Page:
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New Hole In Ozone Puts Many At Greater Risk For Skin Cancers

Scientists believe they have identified a new hole in the Earth’s ozone layer, which would theoretically put the planet’s lives at higher risk for skin cancer.

A new study in the AIP Advances Journal said the new hole is larger than the confirmed hole over Antarctica, which is about 9 million square miles in size. The new hole lies between the Tropics of Cancer and Capricorn.

The ozone layer sits about 15 miles above Earth’s surface and shields the planet from ultra-violet rays. Direct, unprotected sunlight over long periods of time cause cancer, cataracts, and other health issues.

University of Waterloo scientist and paper author Qing-Bin Lu said the location of the hole could pose a serious issue because of the amount of people who live in the tropics.

“The tropics constitute half the planet’s surface area and are home to about half the world’s population,” Lu said. “The existence of the tropical ozone hole may cause a great global concern. The depletion of the ozone layer can lead to increased ground-level UV radiation, which can increase risk of skin cancer and cataracts in humans, as well as weaken human immune systems, decrease agricultural productivity, and negatively affect sensitive aquatic organisms and ecosystems.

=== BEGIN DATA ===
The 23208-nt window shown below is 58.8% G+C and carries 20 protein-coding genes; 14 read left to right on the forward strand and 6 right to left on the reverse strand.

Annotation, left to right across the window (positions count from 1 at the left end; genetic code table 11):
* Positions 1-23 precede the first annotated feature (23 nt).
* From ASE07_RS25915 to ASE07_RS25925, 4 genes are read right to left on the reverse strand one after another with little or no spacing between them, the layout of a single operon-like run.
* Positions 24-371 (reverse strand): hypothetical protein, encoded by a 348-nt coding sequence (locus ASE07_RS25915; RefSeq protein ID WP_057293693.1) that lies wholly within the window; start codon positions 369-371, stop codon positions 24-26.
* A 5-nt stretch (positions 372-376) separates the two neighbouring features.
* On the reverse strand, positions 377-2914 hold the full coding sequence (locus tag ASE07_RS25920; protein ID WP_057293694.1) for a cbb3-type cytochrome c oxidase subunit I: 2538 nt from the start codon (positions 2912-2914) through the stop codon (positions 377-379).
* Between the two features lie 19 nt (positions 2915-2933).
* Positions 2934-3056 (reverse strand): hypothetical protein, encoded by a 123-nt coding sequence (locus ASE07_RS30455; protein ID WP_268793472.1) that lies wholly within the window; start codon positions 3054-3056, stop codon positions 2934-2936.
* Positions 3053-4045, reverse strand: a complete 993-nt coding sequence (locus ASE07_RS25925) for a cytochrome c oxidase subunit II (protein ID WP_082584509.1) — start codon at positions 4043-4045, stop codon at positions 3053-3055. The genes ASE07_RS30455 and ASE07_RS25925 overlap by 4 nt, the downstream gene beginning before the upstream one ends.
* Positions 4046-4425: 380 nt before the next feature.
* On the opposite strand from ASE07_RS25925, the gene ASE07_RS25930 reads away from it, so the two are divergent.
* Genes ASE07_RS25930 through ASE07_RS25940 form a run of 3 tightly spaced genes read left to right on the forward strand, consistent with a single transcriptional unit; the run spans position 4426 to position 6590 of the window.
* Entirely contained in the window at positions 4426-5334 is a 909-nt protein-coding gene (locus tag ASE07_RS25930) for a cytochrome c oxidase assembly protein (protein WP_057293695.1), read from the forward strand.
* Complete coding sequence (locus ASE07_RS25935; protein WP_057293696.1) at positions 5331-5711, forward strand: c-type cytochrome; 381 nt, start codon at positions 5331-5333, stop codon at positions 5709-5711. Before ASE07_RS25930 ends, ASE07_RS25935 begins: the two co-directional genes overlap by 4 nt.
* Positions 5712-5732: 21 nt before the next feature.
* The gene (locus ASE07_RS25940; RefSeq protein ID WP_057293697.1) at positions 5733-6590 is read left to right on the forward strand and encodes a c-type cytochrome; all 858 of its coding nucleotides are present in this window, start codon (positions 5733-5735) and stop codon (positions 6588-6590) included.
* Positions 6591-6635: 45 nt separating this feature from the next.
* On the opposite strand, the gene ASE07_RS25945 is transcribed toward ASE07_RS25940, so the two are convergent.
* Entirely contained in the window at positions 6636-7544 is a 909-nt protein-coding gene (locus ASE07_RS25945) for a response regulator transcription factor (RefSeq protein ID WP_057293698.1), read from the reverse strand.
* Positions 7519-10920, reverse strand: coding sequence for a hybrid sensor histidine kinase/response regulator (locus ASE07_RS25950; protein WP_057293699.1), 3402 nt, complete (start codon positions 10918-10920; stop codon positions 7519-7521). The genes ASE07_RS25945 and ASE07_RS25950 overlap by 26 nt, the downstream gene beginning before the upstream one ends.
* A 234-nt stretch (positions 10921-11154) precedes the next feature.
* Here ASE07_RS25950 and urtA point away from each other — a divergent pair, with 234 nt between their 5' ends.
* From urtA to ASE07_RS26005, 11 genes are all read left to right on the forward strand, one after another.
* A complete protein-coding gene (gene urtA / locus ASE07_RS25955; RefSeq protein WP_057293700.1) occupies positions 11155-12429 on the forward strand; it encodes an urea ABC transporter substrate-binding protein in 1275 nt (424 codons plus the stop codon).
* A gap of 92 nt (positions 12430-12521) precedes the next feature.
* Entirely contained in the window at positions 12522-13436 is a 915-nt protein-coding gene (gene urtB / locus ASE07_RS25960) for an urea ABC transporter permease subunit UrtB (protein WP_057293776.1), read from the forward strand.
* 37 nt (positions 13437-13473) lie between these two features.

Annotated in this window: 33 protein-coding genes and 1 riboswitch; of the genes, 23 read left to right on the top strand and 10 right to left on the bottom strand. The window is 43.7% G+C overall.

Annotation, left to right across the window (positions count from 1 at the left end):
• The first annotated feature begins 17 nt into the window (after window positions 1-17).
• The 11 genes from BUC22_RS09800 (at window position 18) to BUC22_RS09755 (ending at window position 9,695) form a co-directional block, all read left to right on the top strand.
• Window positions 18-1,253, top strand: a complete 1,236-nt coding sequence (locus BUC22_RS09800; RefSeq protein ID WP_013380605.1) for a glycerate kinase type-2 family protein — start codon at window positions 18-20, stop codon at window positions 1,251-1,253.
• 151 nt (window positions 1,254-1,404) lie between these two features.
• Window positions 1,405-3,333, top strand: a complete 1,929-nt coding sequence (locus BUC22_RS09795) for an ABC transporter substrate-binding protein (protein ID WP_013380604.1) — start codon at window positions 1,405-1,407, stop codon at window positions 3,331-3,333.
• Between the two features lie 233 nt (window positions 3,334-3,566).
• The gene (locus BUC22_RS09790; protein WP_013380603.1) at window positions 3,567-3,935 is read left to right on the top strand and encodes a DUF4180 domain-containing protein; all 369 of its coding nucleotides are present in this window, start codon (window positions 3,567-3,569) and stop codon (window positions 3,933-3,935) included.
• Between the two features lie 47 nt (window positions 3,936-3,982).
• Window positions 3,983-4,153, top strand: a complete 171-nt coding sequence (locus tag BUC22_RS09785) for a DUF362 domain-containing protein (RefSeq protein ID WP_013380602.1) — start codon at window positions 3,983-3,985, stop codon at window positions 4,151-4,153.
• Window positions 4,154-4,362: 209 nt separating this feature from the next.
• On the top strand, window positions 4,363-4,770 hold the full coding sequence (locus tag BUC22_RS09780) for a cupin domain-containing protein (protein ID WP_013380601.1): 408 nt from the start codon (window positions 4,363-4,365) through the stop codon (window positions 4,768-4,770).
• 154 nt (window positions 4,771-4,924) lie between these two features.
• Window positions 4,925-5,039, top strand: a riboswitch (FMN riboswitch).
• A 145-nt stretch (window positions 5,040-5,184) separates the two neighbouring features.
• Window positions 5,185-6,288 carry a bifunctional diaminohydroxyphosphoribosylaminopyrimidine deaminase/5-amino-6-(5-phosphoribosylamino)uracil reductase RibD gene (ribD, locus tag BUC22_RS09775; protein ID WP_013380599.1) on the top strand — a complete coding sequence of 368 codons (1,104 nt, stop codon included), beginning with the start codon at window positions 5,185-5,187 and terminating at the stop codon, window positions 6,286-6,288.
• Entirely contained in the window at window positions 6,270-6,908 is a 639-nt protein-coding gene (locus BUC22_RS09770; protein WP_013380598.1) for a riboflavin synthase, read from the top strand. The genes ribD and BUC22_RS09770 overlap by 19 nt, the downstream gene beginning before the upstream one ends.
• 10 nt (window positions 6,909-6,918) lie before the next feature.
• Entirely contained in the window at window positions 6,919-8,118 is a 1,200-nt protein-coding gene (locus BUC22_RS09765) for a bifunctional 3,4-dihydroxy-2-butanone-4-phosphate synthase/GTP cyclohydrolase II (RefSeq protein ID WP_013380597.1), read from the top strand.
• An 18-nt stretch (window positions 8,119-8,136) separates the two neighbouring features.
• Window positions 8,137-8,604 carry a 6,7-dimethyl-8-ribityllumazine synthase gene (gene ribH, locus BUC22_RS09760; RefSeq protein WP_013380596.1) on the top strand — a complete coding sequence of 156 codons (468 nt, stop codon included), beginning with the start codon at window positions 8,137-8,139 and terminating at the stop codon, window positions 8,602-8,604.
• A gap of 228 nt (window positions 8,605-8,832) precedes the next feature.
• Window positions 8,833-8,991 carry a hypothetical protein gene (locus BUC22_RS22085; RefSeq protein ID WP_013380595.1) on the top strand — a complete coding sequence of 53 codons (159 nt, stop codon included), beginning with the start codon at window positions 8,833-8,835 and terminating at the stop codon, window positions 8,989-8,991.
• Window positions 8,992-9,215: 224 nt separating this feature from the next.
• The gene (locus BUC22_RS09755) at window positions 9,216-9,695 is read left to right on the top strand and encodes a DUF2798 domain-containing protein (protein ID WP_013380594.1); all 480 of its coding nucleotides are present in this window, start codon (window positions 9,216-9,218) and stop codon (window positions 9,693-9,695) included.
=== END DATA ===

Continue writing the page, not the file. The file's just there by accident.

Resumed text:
“The present discovery calls for further careful studies of ozone depletion, UV radiation change, increased cancer risks, and other negative effects on health and ecosystems in the tropical regions.”

A hole in the ozone layer can repair itself with adjusted environmental protocols

Researchers believe the hole opened about 40 years ago, but technology just recently identified its existence. However, some dissenters in the scientific community disagree with the tropical theory.

Dr. Paul Young of Lancaster University said atmospheric motion as a result of climate change explains the data; not a giant hole in the ozone layer.

“There is no ‘tropical ozone hole’, driven by the author’s proposed electrons from cosmic rays or otherwise,” he said. “The long term changes and year-to-year variability of the ozone layer in the tropical lower stratosphere are well understood to be the result of both human-driven processes and natural drivers. Since 2000, tropical stratospheric ozone levels have indeed still been decreasing, but this is due to changes in atmospheric motions expected with climate change.

“The author’s identification of a ‘tropical ozone hole’ is down to him looking at percentage changes in ozone, rather than absolute changes, with the latter being much more relevant for damaging UV reaching the surface. Interestingly, his article also does not draw from the vast literature that explores and documents ozone trends in all regions of the atmosphere,” Young added.

Regardless of the data’s origins, ozone depletion is a reversible phenomenon. The Antarctic hole, for example, is expected to close by 2060, according a 2018 UN study.

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